Biography (Critical Survey of Drama, Second Revised Edition)
Alice Childress was five years old when her parents separated and she was sent to live with her maternal grandmother, who had seven children of her own. Although Grandmother Eliza was a poverty-stricken former slave with only a fifth-grade education, she was intellectually curious and self-educated. Childress credited her grandmother with teaching her how to observe and encouraging her to write. Her grandmother also took her to Salem Church in Harlem, where Alice learned storytelling from the Wednesday night testimonials. Childress was educated in New York public schools, leaving before she graduated from high school. She encountered racial prejudice at school but recalled several teachers who made a difference, encouraging her to read and introducing her to the library.
Childress revealed little about her private life, but it is known that she married and divorced Alvin Childress, who played Amos on television’s Amos ’n’ Andy Show. The couple had a daughter, Jean, born on November 1, 1935, who was raised by her mother. To support herself and her child while she tried to establish her writing and acting career, Childress held a variety of jobs, including domestic servant, salesperson, and insurance agent. Through these jobs, she became acquainted with numerous working-class people, whose lives became the basis of characters in her later plays and novels.
In 1941 Childress joined the American Negro Theatre (ANT), which met in the Schomburg Library in Harlem. Like all ANT members, Childress participated in all aspects of theater, though her main interest was acting. She stayed with ANT for eleven years but was frustrated by the emphasis on issues important to black men and the consequent neglect of black women’s issues and roles. When she tried to act in the theater at large, she ran into problems because she was considered too light-skinned to play black roles but not fair enough to play whites. Although she starred in the Broadway production of Anna Lucasta (1944-1946) and did some work in radio and television, Childress finally concluded that she would be better able to express herself as a writer.
Interested in creating complex and realistic black female characters, Childress wrote Florence, a one-act play that she hoped would show that African American drama did not have to be sensational to...
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Biography (Cyclopedia of World Authors, Fourth Revised Edition)
Alice Childress (CHIHL-drehs) was the first African American woman to write plays that were professionally produced over four decades. Born in South Carolina, she was sent at the age of five to Harlem to live with her grandmother, who encouraged her to write. Childress completed only three years of high school before the deaths of her grandmother and mother forced her to drop out of school. An early marriage ended in divorce, after which she held menial jobs to support herself and her daughter, Jean. A strong interest in theater led her to the stage in 1940.
In 1941, Childress became a founding member of the American Negro Theater, Harlem, where she was an actor and director for eleven years. In her first dramatic work, Florence, an African American woman (originally played by Childress) and a white woman meet in a segregated waiting room. The following year, she wrote the script for a musical revue, Just a Little Simple, based on Langston Hughes’s book Simple Speaks His Mind (1950). Childress initiated Harlem’s first all-union contracts for black performers and stagehands for this and her third play, Gold Through the Trees.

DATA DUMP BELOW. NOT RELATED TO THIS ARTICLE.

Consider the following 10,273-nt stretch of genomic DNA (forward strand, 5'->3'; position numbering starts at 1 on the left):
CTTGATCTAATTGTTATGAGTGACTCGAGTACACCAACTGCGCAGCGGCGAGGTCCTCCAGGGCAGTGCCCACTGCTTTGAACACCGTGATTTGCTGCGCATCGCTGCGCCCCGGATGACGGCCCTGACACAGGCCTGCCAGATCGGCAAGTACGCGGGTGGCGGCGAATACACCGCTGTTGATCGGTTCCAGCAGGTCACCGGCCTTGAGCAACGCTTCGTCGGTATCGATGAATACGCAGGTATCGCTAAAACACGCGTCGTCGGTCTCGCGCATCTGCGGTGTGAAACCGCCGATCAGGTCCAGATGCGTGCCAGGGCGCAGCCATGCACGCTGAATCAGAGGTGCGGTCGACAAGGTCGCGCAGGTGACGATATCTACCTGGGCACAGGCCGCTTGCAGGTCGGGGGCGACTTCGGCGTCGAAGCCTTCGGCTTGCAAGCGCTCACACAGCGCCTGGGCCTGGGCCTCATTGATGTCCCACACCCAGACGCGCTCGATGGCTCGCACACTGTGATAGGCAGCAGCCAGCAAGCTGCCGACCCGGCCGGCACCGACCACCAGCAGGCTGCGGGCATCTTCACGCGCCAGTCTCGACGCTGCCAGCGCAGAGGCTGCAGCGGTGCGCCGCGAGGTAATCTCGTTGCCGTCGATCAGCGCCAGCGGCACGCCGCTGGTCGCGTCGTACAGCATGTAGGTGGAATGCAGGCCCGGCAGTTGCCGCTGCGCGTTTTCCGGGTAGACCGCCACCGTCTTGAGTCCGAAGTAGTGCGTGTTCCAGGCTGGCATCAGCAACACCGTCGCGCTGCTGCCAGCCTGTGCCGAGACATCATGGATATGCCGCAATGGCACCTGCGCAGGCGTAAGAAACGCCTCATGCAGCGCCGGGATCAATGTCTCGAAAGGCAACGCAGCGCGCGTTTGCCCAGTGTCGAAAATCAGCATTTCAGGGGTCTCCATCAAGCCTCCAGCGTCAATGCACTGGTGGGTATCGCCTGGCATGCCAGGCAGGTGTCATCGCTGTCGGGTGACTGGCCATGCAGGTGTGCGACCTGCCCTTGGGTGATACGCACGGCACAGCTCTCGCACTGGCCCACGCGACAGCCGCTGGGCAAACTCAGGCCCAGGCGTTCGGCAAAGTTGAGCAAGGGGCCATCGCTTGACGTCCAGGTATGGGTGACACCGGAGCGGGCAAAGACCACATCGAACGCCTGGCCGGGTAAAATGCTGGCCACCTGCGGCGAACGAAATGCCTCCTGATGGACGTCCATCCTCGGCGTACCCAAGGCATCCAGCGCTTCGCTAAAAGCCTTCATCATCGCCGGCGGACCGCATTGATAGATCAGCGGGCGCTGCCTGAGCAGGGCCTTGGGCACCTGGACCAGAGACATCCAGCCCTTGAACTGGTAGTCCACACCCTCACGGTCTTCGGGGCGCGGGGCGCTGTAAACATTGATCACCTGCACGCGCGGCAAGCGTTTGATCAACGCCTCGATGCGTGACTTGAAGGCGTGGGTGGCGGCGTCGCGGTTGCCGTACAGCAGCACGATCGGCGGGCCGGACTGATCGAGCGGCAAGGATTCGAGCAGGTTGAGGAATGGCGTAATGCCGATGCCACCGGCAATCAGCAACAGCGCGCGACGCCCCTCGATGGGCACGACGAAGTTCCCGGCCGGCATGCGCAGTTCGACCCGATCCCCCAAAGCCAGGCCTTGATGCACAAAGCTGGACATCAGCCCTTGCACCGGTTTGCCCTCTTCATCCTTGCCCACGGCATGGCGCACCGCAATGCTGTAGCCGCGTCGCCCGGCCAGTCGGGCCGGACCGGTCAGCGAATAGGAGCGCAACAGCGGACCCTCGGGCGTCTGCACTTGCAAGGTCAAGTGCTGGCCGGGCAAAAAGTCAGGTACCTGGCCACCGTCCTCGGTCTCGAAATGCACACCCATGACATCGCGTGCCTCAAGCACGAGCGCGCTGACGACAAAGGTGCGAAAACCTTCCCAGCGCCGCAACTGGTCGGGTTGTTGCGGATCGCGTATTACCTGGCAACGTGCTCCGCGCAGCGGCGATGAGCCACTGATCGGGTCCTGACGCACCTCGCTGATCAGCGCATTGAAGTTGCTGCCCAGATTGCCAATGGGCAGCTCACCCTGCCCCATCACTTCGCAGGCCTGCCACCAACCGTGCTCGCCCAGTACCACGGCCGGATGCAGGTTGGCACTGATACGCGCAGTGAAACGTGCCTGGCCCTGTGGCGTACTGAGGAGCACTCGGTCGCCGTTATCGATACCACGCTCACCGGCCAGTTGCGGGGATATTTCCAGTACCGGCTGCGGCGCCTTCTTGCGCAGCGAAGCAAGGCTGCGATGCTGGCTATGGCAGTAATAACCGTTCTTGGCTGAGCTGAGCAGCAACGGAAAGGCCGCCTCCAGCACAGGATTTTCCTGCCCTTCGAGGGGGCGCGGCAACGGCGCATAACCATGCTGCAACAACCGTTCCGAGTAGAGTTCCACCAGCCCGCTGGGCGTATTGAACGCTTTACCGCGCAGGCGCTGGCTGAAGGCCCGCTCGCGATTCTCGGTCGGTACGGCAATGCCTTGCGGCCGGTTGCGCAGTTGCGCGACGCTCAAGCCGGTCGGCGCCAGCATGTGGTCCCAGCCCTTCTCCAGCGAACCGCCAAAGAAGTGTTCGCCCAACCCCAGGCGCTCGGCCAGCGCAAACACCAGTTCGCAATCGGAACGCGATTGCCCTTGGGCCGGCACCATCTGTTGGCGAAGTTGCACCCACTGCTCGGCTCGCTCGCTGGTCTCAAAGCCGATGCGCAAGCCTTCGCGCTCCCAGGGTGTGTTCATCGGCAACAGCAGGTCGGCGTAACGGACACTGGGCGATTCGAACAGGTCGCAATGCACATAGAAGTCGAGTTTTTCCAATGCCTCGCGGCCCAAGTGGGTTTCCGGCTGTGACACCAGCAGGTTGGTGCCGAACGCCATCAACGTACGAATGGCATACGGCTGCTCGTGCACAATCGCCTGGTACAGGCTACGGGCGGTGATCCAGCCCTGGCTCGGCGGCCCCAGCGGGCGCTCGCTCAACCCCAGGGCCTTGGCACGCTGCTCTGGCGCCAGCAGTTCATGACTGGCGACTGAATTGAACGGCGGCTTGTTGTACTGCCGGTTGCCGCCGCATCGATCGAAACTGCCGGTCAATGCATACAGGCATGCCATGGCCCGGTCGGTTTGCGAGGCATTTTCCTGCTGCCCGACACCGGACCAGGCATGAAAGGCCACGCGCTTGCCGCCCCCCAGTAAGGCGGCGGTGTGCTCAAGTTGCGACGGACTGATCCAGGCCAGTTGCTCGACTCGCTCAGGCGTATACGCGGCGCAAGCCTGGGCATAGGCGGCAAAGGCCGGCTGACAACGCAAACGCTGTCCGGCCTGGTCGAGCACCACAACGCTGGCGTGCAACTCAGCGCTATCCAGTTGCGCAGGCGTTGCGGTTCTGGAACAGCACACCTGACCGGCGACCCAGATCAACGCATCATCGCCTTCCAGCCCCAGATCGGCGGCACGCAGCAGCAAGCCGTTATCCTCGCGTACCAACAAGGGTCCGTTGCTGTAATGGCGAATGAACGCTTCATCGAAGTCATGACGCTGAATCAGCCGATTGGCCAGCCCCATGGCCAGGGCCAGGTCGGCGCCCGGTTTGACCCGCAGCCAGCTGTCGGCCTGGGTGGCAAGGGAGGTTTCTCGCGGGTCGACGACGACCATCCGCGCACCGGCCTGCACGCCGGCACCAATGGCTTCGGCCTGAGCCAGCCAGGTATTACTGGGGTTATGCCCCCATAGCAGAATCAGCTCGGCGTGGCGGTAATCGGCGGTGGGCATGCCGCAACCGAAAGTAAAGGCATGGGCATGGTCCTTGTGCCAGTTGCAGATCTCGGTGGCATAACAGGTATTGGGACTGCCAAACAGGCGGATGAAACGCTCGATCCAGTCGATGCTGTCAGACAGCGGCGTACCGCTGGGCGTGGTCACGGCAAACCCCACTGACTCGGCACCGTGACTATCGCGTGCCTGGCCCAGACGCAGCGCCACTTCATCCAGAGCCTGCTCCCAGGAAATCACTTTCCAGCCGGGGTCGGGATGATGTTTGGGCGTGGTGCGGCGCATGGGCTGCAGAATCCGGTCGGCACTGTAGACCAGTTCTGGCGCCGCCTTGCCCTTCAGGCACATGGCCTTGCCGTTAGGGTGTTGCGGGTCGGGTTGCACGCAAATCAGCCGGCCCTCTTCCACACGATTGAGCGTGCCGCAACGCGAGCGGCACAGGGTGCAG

Childress’s first full-length play, Trouble in Mind, which she starred in and directed, explores the tensions among performers in an interracial cast. The play attacks both the way in which whites present black experience and the reluctance of African Americans to insist on the truth. Although...
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IntroductionAlice Childress broke the rules for what was acceptable in young adult writing. Her most famous work, A Hero Ain’t Nothin’ but a Sandwich, earned her significant praise…as well as a good deal of criticism. The book was included in a Supreme Court lawsuit over appropriate school reading for children because it depicts a 13-year-old boy’s struggle with heroin addiction. Written in multiple points of view and set in a poor urban environment, the novel was a far cry from the all-American wholesomeness of youth fiction like the works of Beverly Cleary. Childress may have stirred controversy with her writing, but in doing so, she told the story of a significant and underrepresented segment of the population of America.
- Early in her life, it was acting—not writing—for which Childress was known. She worked briefly at the American Negro Theatre, which helped launch the careers of contemporaries like Sidney Poitier.
- Childress’ first play, Florence, was produced in 1950, marking an important early success for black female playwrights.
- Childress herself adapted A Hero Ain’t Nothin’ but a Sandwich into a screenplay for the 1978 film version.
- In addition to her numerous literary accolades, Childress was the first female recipient of the Obie Award, the Off-Broadway equivalent of the Tony Award.
- In the mid-1990s, songwriter Ben Folds (of Ben Folds Five fame) wrote a song called “Alice Childress.” But don’t go listening for any of Folds’ insights into the esteemed writer. Ironically enough, the song has nothing to do with Childress the author.